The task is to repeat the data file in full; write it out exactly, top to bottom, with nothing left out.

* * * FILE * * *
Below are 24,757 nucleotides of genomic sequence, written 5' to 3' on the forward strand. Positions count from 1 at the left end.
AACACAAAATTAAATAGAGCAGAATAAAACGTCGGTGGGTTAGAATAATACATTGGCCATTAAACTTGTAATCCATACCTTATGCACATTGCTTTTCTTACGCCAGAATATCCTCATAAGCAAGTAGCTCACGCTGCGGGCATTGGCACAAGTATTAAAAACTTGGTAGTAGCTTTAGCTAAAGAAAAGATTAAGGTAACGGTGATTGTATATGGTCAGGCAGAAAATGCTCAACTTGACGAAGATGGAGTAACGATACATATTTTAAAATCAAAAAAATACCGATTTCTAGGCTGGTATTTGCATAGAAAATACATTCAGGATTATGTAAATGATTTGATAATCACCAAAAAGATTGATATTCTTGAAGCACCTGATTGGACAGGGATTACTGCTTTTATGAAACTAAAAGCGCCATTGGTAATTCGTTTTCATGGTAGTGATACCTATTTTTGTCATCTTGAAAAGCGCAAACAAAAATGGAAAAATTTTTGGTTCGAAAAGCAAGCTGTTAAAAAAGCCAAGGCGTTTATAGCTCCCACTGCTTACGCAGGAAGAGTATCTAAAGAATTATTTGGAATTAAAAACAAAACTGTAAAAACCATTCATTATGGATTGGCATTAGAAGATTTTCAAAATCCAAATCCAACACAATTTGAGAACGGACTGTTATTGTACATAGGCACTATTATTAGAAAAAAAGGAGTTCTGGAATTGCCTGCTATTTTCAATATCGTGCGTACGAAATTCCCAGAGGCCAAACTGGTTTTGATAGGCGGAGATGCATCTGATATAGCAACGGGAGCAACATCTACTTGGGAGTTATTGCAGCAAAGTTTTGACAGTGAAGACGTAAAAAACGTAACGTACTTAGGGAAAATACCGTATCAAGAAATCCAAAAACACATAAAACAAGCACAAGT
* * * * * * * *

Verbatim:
Below are 24,757 nucleotides of genomic sequence, written 5' to 3' on the forward strand. Positions count from 1 at the left end.
AACACAAAATTAAATAGAGCAGAATAAAACGTCGGTGGGTTAGAATAATACATTGGCCATTAAACTTGTAATCCATACCTTATGCACATTGCTTTTCTTACGCCAGAATATCCTCATAAGCAAGTAGCTCACGCTGCGGGCATTGGCACAAGTATTAAAAACTTGGTAGTAGCTTTAGCTAAAGAAAAGATTAAGGTAACGGTGATTGTATATGGTCAGGCAGAAAATGCTCAACTTGACGAAGATGGAGTAACGATACATATTTTAAAATCAAAAAAATACCGATTTCTAGGCTGGTATTTGCATAGAAAATACATTCAGGATTATGTAAATGATTTGATAATCACCAAAAAGATTGATATTCTTGAAGCACCTGATTGGACAGGGATTACTGCTTTTATGAAACTAAAAGCGCCATTGGTAATTCGTTTTCATGGTAGTGATACCTATTTTTGTCATCTTGAAAAGCGCAAACAAAAATGGAAAAATTTTTGGTTCGAAAAGCAAGCTGTTAAAAAAGCCAAGGCGTTTATAGCTCCCACTGCTTACGCAGGAAGAGTATCTAAAGAATTATTTGGAATTAAAAACAAAACTGTAAAAACCATTCATTATGGATTGGCATTAGAAGATTTTCAAAATCCAAATCCAACACAATTTGAGAACGGACTGTTATTGTACATAGGCACTATTATTAGAAAAAAAGGAGTTCTGGAATTGCCTGCTATTTTCAATATCGTGCGTACGAAATTCCCAGAGGCCAAACTGGTTTTGATAGGCGGAGATGCATCTGATATAGCAACGGGAGCAACATCTACTTGGGAGTTATTGCAGCAAAGTTTTGACAGTGAAGACGTAAAAAACGTAACGTACTTAGGGAAAATACCGTATCAAGAAATCCAAAAACACATAAAACAAGCACAAGT